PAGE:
The ADB’s Pacific Private Sector Development Initiative reveals how difficult it can be to do business in the islands. The World Bank’s annual assessments of the ease of doing business provide further evidence of the difficult policy and institutional environment for business in the PICs. IMF Article IV staff reports have commented in a similar vein in support of the need for structural adjustment in member PICs. The generally weak environment for private sector led growth in the PICs brings into question whether some government policies and institutions in practice, primarily support protection and distribution, rather than investment and growth.
As we have argued elsewhere (here and here), there is an urgent need for PIC governments to adopt a framework for growth and development where the PICs retain a greater degree of control and direction. Strong institutions, appropriate policies, good governance and innovative private sector investment are at the heart of this alternative.
However, with respect to migration and remittances, the MIRAB rent-earning nature of PIC economies may well be more politically palatable. Migration can ease the pressure on governments when it has failed to create employment in the local economy, and remittances can lessen the demand on governments to provide public welfare. Remittance inflows can also help increase tax revenues where taxes are based on imports and consumption. High levels of aid and poor standards of governance and public scrutiny, can also support self-interest to influence elections.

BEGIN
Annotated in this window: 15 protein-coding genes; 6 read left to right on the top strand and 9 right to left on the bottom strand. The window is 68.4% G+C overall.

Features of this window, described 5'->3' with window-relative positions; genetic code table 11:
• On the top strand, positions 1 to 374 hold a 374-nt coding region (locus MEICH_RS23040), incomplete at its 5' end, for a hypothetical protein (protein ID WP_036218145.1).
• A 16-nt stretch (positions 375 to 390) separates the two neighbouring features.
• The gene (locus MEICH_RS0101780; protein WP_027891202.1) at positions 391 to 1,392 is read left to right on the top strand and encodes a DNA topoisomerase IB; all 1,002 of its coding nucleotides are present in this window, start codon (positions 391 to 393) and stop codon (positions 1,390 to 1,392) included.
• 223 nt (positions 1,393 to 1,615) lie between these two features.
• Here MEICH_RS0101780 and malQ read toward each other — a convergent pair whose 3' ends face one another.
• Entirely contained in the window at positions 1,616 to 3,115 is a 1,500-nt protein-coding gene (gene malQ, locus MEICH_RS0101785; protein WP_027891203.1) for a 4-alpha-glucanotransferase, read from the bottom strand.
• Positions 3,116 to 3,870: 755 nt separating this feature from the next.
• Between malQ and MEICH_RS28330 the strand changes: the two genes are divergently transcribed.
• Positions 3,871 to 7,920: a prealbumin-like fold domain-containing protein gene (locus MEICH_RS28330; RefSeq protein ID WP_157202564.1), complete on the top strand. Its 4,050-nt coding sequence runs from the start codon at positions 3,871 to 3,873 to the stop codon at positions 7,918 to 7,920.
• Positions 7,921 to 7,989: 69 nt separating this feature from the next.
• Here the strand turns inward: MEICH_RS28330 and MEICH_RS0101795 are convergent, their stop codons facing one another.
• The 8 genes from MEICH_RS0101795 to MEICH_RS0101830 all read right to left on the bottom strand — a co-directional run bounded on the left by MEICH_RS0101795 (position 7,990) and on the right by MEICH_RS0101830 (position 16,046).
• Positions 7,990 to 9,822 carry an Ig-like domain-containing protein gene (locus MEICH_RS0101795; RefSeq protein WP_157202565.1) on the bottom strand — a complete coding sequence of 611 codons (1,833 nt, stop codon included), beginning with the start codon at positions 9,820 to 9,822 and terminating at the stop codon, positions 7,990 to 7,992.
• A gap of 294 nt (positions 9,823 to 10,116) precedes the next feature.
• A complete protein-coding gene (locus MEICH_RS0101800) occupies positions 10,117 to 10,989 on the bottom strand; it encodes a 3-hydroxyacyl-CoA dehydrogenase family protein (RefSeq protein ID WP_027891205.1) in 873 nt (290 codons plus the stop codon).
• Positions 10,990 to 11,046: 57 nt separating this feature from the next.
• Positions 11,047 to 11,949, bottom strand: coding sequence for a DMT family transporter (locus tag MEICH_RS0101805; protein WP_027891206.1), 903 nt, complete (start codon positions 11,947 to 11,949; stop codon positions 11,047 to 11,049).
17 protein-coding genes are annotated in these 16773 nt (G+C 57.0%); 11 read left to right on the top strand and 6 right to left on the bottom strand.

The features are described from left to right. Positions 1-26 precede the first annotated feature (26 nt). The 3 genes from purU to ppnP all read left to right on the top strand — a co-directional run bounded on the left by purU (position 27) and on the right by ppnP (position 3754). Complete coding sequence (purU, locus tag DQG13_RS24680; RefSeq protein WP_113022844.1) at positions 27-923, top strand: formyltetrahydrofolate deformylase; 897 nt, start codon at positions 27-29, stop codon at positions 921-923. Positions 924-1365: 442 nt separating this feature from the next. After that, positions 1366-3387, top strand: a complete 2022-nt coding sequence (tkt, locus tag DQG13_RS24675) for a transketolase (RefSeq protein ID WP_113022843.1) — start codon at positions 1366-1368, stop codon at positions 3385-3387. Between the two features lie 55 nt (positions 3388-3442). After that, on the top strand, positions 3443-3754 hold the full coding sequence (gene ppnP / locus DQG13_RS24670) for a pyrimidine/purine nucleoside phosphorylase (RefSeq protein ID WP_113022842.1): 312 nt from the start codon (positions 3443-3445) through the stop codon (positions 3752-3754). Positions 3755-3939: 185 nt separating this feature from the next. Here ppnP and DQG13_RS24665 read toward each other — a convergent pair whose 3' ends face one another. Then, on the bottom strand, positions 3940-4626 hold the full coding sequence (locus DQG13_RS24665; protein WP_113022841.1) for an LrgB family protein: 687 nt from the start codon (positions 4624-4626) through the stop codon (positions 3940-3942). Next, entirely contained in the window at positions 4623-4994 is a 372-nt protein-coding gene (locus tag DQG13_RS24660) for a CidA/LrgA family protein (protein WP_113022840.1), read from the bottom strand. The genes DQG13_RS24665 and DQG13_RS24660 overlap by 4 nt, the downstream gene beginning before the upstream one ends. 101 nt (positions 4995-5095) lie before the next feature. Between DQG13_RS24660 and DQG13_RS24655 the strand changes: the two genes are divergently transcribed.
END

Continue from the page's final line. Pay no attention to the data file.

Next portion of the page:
To move away from a MIRAB-based economy would be politically challenging. This would require job creation to replace migration and remittances in a policy and institutional environment that has not so far been built to support the private sector. Lessening aid would diminish the power of governments and reducing the need for bureaucracy would likely lessen the opportunity for politically biased jobs in the public sector. Introducing greater competition in the markets for private goods and services could threaten established vested interests.
In conclusion, we do not believe that MIRAB is a satisfactory or sustainable model for long-term economic and social growth and development in the PICs. It can only be sustained by increasing dependency. We are convinced that not all Pacific islanders want it this way. There is a viable alternative but it will be politically difficult and institutionally challenging to bring about. Governments and the private sector must find a way to work more closely together to realise the domestic potential that has been identified by the World Bank, ADB and many Pacific islanders themselves.
About the author/s
David Abbott has over 40 years of experience as a development economist working in the Pacific region in finance and planning ministries, with UNDP Pacific Centre and as a consultant. David is now the Manager for Data Analysis and Dissemination with the Statistics for Development Division of the Pacific Community (SPC) in New Caledonia.
Steve Pollard, known in the Pacific as a government employee, researcher, consultant, and donor staffer, retired from the ADB in 2011. He has 37 years of experience working toward the interests of better policy for better livelihoods in the Pacific and 47 years of experience in development.